The name of the product, “Sexual Virility Max” makes clear that your product is intended to affect the structure or any function of the body of man or other animals. Under Section 201(g)(1) of the Act (last sentence), the structure/function claims made for a dietary supplement must he made in accordance with Section 403(r)(6) of the Act [21 U.S.C. § 343(r)(6)] or the product is subject to regulation as a drug. Section 403(r)(6) authorizes claims that describe the role of a nutrient or dietary ingredient intended to affect the structure or function of the body, or that characterize the way in which a nutrient or dietary ingredient maintains the structure or function of the body. However, the structure/function claim quoted above for “Sexual Virility Max” does not describe the effects of nutrients or dietary ingredients in the product. Rather, the claim is made for the product as a whole and relates to its sulfoaildenaftl and/or sulfosildenaftl content. Since sulfoaildenaftl and sulfosildenaftl are not nutrients or dietary ingredients as defined in Section 201(ff)(1) of the Act [21 U.S.C. § 321(ff)(1)], but instead are analogues of an active pharmaceutical ingredient, the claim about sexual virility does not conform to Section 403(r)(6) of the Act [21 U.S.C. § 343(r)(6)]. Therefore, “Sexual Virility Max” is a drug under Section 201(g)(1)(C) of the Act [21 U.S.C. § 321(g)(1)(C)].
Moreover, “Sexual Virility Max” is a new drug within the meaning of Section 201(p) of the Act [21 U.S.C. § 321(P)], because it is not generally recognized as safe and effective for its intended use. Under Sections 301(d) and 505(a) of the Act [21 U.S.C. §§ 331(d) and 355(a)], a new drug may not be introduced or delivered for introduction into interstate commerce unless an FDA approved application is in effect for it. Your sale of “Sexual Virility Max” without an approved application violates these provisions of the Act because it is not the subject of an approved new drug application.
Furthermore, “Sexual Virility Max” is a prescription drug as defined in Section 503(b)(1)(A) of the Act [21 U.S.C. § 353(b)(1)(A)], because, in light of its toxicity or potentiality for harmful effect, the method or its use, or the collateral measures necessary for its use, it is not safe for use except under the supervision of a practitioner licensed by law to administer it. “Sexual Virility Max” is a prescription drug because it contains several PDE-5 inhibitors; all PDE-5 inhibitors which have been approved for marketing by FDA are limited by an approved new drug application to use under the supervision of a practitioner licensed by law to administer them.
In addition to the unapproved new drug charges, your “Sexual Virility Max” is misbranded under Section 502(f)(1) of the Act, [21 U.S.C. § 352(f)(1)]. According to Section 502(f)(1) of the Act, [21 U.S.C. § 352(f)(1)], a drug is misbranded if, among other things, it fails to bear adequate directions for its intended use(s). “Adequate directions for use” means directions under which a layman can use a drug safely and for the purposes for which it is intended [21 CFR § 201.5]. Prescription drugs can be used safely only at the direction, and under the supervision, of a licensed practitioner. Therefore, it is impossible to write “adequate directions for use” for prescription drugs. FDA-approved prescription drugs, which bear their FDA-approved labeling, are exempt from the requirements that they bear adequate directions for use by a layperson [21 CFR §§ 201.100(c)(2) and 201.115]. Because there is no FDA-approved application for your firm’s “Sexual Virility Max,” its labeling fails to bear adequate directions for its intended use, causing it to be misbranded under Section 502(f)(1) of the Act, [21 U.S.C. § 352(f)(1)].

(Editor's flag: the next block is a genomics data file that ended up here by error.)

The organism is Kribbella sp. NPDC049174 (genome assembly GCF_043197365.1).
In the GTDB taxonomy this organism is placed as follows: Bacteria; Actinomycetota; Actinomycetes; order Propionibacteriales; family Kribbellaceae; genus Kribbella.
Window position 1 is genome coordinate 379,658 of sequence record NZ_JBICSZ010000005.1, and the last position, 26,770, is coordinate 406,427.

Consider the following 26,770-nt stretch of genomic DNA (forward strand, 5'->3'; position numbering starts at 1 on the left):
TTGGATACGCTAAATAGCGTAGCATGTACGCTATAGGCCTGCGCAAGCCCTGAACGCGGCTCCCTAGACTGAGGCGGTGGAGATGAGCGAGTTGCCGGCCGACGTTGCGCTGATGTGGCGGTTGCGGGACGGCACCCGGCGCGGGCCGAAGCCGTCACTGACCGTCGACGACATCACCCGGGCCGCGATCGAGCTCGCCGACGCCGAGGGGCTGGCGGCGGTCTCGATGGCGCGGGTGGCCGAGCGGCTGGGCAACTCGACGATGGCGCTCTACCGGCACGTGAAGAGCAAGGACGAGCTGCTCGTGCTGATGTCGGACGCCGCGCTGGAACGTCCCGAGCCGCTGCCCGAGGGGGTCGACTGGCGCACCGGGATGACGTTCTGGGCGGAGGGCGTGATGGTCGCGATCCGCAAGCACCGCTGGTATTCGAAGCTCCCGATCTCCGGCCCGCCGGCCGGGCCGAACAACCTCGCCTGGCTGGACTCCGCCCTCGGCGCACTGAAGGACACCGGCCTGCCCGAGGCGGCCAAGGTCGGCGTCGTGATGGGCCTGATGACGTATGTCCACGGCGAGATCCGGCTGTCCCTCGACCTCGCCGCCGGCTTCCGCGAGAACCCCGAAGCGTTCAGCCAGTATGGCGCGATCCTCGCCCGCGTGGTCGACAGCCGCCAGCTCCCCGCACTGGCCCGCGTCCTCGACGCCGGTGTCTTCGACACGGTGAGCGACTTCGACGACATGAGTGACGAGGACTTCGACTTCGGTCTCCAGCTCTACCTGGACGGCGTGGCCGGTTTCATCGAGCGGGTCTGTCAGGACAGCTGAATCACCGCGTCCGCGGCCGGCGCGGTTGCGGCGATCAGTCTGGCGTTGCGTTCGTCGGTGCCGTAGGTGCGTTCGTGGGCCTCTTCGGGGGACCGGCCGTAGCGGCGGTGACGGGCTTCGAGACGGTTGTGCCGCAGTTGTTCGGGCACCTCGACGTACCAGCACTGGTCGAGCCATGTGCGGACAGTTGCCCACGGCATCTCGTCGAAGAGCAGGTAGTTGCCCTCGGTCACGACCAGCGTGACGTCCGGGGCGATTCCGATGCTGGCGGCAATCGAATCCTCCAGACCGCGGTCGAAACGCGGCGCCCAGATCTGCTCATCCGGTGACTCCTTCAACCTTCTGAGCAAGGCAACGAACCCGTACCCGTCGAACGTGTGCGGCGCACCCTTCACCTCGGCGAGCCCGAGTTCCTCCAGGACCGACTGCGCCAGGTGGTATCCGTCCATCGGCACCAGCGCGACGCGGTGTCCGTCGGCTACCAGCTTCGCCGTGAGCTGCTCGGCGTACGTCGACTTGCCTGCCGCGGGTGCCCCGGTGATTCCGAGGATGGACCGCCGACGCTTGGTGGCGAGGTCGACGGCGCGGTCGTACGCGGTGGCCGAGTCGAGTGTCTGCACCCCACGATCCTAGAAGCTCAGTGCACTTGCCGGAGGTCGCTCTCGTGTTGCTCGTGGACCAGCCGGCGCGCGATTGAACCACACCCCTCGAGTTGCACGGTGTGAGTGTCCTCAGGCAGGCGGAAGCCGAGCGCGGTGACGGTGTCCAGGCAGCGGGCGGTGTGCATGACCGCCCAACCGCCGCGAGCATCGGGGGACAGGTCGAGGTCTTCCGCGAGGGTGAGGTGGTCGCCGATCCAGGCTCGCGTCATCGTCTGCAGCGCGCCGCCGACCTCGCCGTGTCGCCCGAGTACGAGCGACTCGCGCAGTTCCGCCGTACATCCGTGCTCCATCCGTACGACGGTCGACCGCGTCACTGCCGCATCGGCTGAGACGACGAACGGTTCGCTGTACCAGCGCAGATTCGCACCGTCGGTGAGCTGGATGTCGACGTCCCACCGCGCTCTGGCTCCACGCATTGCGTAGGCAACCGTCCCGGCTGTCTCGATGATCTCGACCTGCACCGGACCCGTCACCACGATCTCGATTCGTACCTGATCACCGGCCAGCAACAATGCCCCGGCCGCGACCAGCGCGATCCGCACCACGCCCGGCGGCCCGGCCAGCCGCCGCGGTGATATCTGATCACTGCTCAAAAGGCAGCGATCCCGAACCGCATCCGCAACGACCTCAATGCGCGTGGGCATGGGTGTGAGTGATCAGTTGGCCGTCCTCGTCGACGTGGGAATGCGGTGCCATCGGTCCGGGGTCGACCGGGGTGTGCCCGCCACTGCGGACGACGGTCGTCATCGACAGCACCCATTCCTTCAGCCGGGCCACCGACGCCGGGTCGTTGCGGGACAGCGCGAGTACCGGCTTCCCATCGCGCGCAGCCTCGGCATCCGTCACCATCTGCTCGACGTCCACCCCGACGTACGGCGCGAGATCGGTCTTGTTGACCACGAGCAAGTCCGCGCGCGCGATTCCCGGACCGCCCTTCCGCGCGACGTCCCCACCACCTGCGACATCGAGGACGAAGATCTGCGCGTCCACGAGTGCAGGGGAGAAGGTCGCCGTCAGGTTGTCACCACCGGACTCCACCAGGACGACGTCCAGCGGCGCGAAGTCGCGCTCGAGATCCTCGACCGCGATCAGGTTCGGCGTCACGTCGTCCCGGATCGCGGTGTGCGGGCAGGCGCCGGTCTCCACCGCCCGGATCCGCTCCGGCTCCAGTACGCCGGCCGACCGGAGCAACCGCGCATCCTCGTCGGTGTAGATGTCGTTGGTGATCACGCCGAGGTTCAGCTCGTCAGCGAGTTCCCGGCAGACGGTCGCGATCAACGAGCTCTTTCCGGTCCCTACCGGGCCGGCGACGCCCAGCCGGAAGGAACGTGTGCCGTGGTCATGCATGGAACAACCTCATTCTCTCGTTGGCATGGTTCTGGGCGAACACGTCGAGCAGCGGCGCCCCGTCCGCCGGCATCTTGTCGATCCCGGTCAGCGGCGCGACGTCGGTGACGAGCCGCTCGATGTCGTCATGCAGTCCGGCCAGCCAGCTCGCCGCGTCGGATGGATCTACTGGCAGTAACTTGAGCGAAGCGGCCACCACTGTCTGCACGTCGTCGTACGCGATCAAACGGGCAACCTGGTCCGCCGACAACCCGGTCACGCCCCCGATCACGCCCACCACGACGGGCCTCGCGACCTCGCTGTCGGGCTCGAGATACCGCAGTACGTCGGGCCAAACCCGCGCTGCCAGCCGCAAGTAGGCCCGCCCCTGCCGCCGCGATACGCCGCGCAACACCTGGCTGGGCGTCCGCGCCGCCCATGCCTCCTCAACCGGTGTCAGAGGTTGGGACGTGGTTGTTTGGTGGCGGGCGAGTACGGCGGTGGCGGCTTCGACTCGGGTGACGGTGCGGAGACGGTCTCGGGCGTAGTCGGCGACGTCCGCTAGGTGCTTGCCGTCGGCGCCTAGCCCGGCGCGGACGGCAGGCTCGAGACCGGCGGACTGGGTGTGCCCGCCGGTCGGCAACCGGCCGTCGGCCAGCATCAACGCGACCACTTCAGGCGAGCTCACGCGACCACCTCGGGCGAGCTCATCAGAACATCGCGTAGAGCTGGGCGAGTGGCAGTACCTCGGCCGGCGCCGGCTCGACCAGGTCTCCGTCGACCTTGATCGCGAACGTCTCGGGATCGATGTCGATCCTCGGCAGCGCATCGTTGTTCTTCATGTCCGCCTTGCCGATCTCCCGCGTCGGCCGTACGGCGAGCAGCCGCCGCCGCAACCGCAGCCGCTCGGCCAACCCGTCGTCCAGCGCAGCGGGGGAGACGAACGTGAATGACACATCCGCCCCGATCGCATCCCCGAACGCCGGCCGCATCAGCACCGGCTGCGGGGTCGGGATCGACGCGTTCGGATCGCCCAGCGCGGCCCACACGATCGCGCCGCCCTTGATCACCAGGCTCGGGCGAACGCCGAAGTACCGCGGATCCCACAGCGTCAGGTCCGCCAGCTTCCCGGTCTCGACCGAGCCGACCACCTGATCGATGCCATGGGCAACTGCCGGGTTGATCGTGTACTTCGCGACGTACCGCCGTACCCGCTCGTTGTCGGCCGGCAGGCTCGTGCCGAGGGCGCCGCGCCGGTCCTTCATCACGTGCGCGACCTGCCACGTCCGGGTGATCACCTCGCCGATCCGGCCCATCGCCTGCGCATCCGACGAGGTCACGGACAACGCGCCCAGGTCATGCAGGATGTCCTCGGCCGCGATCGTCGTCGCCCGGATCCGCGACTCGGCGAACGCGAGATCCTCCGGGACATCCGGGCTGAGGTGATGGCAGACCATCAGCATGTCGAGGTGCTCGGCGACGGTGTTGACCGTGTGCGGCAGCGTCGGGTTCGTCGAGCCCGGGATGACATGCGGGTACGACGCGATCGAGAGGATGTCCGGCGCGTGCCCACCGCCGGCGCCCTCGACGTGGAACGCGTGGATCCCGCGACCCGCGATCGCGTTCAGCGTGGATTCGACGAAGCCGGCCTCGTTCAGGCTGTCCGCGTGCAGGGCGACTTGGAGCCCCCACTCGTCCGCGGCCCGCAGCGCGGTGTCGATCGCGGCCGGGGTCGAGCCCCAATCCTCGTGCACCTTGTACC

“Sexual Virility Max” is also misbranded under Section 502(f)(2) of the Act [21 U.S.C. § 352(f)(2)] in that the product’s labeling lacks adequate warnings for the protection of users. There is a potential for adverse events associated with this product, particularly since someone who takes it would be unaware of the presence of sulfoaildenafil or sulfosildenafil in your “Sexual Virility Max” product. The undeclared ingredient may interact with nitrates found in some prescription drugs, such as nitroglycerin, and may lower blood pressure to dangerous levels. Consumers with diabetes, high blood pressure, high cholesterol, or heart disease often take nitrates.
Under Section 502(a) of the Act (21 U.S.C. § 352(a)], a drug is misbranded if its labeling is false or misleading in any particular. Section 201(n) of the Act [21 U.S.C.§ 321(n)], provides that, in determining whether an article’s labeling or advertising is misleading there shall be taken into account … not only representations made or suggested … but also the extent to which the labeling or advertising fails to reveal facts material in light of such representations ….” Your product, “Sexual Virility Max” is misbranded under Section 502(a) of the Act because its labeling makes false and misleading statements regarding safety and fails to reveal material facts with respect to consequences that may result from the use of this product. Sulfoaildenafil and sulfosildenatil, contained in your “Sexual Virility Max,” may pose serious health risks to consumers, which are only compounded by the fact that these ingredients are not declared on the product’s label.
Accordingly, the introduction or delivery for introduction into interstate commerce of the misbranded products, “IBU-RELIEF 12” and “Sexual Virility Max” violates Section 301(a) of the Act [21 U.S.C. § 331(a)].